India’s efforts to preserve the primacy of its partnership with Russia would be made much easier should Russia pay more heed to certain Indian concerns that are distinct from Washington’s, writes Dhruva Jaishankar, Director of the US Initiative at the New Delhi-based Observer Research Foundation (ORF). The article is published as part of the Valdai Club’s Think Tank project, continuing the collaboration between Valdai and Observer Research Foundation (New Delhi).
The 2020 US elections are being followed keenly in India, as they are in many other parts of the world. India’s direct stakes in the outcome are relatively minor. Both major party candidates — Republican Donald Trump and Democrat Joe Biden — have indicated a willingness to improve relations with New Delhi, although with different areas of emphasis. Trump’s visit to India in February of this year left a positive impression. Biden himself described the US-India relationship as a “special bond” and committed to continue “standing with India in confronting the threats it faces in its own region and along its border”. He has also committed to working with India to expand trade, tackle global challenges such as the climate crisis, and strengthen democracy.
The indirect implications of the election for India, however, might be more significant. After all, the election outcome will affect US foreign policy, such as relations with China, Pakistan, Afghanistan, and Iran. India would like to see the US take a tougher position against its regional adversaries, China and Pakistan. It would also ideally seek a more favourable outcome in negotiations with the Taliban in Afghanistan, as well as exemptions from Iran-related sanctions. Beyond strategic affairs, the US election could also influence its economic and social policies, including trade, immigration, climate change, and democratic cooperation. India would naturally prefer more favourable terms of engagement on these issues.
However, one area of particular concern to India relates to future US policy towards Russia. New Delhi continues to have a strong relationship with Moscow. The centrepiece is the defence relationship: Russia remains the largest provider of arms to India and is critical partner in jointly developing other weapons systems; still others are produced under license. Additional cooperation extends to the civilian nuclear sector and space, including India’s fledgling manned spaceflight programme. Trade had increased somewhat, prior to the coronavirus pandemic (although from a modest base), while India had committed to increasing investment in the Russian Far East. Finally, India-Russia relations have extended to multilateral affairs and global governance, including such forums as BRICS and the Shanghai Cooperation Organisation.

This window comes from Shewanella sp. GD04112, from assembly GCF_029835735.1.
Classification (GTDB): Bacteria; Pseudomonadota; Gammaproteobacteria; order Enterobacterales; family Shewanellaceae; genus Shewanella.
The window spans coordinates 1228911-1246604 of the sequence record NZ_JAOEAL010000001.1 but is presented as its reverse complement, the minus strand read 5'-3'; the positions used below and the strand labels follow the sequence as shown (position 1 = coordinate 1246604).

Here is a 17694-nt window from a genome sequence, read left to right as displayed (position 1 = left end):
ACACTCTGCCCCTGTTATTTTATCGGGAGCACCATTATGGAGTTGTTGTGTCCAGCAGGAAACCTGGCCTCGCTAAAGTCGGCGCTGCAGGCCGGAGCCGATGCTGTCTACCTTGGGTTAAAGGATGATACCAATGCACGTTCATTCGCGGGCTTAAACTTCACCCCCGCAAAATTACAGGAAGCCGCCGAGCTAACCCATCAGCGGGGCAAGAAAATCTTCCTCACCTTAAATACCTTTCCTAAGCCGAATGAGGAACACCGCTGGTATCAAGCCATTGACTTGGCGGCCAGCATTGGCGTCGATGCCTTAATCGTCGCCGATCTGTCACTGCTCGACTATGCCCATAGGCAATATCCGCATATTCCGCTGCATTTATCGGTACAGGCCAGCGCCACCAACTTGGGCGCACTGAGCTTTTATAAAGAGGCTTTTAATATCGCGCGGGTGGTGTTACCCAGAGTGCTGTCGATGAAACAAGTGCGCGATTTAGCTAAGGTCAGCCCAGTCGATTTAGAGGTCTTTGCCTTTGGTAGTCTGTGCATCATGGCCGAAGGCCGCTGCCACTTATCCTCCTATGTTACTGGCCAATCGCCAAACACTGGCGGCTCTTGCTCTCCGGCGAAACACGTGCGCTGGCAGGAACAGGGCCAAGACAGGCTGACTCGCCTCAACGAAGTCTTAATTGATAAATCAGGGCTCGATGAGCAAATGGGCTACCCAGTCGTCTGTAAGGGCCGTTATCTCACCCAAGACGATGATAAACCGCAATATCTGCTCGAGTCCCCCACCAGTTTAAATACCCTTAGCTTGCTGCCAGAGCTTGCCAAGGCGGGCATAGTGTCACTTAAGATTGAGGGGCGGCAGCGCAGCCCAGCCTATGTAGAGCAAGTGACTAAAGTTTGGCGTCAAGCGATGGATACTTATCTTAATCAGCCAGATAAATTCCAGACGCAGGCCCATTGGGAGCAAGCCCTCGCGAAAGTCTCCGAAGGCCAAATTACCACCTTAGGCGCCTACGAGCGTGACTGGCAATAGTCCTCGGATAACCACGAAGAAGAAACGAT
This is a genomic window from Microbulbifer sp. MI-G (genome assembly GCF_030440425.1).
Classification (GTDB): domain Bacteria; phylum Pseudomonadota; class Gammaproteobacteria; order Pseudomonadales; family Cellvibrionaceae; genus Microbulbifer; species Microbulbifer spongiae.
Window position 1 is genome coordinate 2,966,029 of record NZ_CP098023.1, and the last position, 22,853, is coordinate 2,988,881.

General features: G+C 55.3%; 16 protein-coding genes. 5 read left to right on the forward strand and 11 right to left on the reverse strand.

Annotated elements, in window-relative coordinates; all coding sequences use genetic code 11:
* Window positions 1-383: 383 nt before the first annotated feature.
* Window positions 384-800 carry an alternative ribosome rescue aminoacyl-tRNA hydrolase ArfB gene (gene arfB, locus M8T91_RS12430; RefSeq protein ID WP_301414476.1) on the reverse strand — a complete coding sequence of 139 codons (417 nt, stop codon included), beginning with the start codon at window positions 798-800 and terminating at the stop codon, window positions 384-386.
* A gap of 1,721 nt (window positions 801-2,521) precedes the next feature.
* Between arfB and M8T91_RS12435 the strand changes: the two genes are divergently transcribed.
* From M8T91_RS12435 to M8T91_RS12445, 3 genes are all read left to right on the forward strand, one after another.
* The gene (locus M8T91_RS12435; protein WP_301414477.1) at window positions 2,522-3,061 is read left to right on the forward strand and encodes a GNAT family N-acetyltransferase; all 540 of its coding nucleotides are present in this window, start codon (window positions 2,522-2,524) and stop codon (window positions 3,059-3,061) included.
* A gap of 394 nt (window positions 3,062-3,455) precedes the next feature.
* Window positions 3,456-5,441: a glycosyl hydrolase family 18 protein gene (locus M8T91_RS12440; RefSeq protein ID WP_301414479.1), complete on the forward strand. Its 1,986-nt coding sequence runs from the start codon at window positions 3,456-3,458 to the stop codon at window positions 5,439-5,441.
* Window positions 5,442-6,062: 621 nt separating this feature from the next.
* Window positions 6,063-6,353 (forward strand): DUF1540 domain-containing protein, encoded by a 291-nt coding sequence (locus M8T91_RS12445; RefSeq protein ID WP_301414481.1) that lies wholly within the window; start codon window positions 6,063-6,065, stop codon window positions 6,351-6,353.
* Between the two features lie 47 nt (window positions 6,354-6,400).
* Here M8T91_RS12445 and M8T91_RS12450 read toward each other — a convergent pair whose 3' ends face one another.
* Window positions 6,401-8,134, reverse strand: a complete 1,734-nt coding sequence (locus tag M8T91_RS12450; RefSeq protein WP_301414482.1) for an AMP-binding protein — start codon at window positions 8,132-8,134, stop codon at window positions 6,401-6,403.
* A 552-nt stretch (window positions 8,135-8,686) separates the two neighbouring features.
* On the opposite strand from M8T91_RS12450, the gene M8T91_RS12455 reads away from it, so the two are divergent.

Meanwhile, US relations with Russia remain strained. Although only 18% of Americans have a favourable impression of Russia, there are partisan divergences: only 35% of Republicans view Russia as a threat, as opposed to 65% of Democrats. Despite Trump’s apparent willingness to engage with Moscow, a combination of such political factors, the proceedings of Trump’s impeachment, certain moves by Russia, and the predispositions of national security policymakers in Washington have ensured that relations remain fraught. Other developments have contributed further to tensions. The US and Russia support rival factions in Syria. The United States’ abrogation of the INF Treaty has further set back cooperation on arms control. And the United States has criticized Germany’s continued commitment to the Nord Stream 2 pipeline.
These contrasting attitudes to Moscow between New Delhi and Washington — coming at a time of greater India-US bonhomie — remains a source of some friction, although the extent and significance might sometimes be exaggerated.